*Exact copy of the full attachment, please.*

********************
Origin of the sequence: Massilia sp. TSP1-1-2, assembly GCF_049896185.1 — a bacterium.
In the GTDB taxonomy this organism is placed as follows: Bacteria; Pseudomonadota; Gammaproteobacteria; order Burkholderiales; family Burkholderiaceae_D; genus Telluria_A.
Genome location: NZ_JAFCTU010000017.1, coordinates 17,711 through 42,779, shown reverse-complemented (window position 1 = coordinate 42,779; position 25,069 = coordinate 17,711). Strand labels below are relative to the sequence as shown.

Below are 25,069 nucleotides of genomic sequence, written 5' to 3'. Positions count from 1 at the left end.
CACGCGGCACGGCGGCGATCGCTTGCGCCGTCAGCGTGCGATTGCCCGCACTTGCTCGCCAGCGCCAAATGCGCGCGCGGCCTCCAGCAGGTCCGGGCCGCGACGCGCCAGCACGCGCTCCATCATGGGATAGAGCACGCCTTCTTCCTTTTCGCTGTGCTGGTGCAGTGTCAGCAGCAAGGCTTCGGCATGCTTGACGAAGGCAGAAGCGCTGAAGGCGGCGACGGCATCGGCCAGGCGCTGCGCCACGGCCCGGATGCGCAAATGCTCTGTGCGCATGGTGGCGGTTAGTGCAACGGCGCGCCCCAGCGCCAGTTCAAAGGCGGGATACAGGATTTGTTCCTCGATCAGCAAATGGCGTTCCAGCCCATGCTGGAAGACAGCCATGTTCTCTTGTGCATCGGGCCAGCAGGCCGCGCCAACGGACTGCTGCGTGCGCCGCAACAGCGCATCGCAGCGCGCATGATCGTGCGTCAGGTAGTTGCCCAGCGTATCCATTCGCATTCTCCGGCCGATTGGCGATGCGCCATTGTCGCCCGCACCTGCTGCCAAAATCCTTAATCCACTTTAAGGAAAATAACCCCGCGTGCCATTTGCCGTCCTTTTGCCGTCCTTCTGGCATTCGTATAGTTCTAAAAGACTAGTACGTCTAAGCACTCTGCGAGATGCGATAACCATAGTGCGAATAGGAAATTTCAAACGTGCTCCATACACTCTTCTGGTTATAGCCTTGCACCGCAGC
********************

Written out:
Origin of the sequence: Massilia sp. TSP1-1-2, assembly GCF_049896185.1 — a bacterium.
In the GTDB taxonomy this organism is placed as follows: Bacteria; Pseudomonadota; Gammaproteobacteria; order Burkholderiales; family Burkholderiaceae_D; genus Telluria_A.
Genome location: NZ_JAFCTU010000017.1, coordinates 17,711 through 42,779, shown reverse-complemented (window position 1 = coordinate 42,779; position 25,069 = coordinate 17,711). Strand labels below are relative to the sequence as shown.

Below are 25,069 nucleotides of genomic sequence, written 5' to 3'. Positions count from 1 at the left end.
CACGCGGCACGGCGGCGATCGCTTGCGCCGTCAGCGTGCGATTGCCCGCACTTGCTCGCCAGCGCCAAATGCGCGCGCGGCCTCCAGCAGGTCCGGGCCGCGACGCGCCAGCACGCGCTCCATCATGGGATAGAGCACGCCTTCTTCCTTTTCGCTGTGCTGGTGCAGTGTCAGCAGCAAGGCTTCGGCATGCTTGACGAAGGCAGAAGCGCTGAAGGCGGCGACGGCATCGGCCAGGCGCTGCGCCACGGCCCGGATGCGCAAATGCTCTGTGCGCATGGTGGCGGTTAGTGCAACGGCGCGCCCCAGCGCCAGTTCAAAGGCGGGATACAGGATTTGTTCCTCGATCAGCAAATGGCGTTCCAGCCCATGCTGGAAGACAGCCATGTTCTCTTGTGCATCGGGCCAGCAGGCCGCGCCAACGGACTGCTGCGTGCGCCGCAACAGCGCATCGCAGCGCGCATGATCGTGCGTCAGGTAGTTGCCCAGCGTATCCATTCGCATTCTCCGGCCGATTGGCGATGCGCCATTGTCGCCCGCACCTGCTGCCAAAATCCTTAATCCACTTTAAGGAAAATAACCCCGCGTGCCATTTGCCGTCCTTTTGCCGTCCTTCTGGCATTCGTATAGTTCTAAAAGACTAGTACGTCTAAGCACTCTGCGAGATGCGATAACCATAGTGCGAATAGGAAATTTCAAACGTGCTCCATACACTCTTCTGGTTATAGCCTTGCACCGCAGC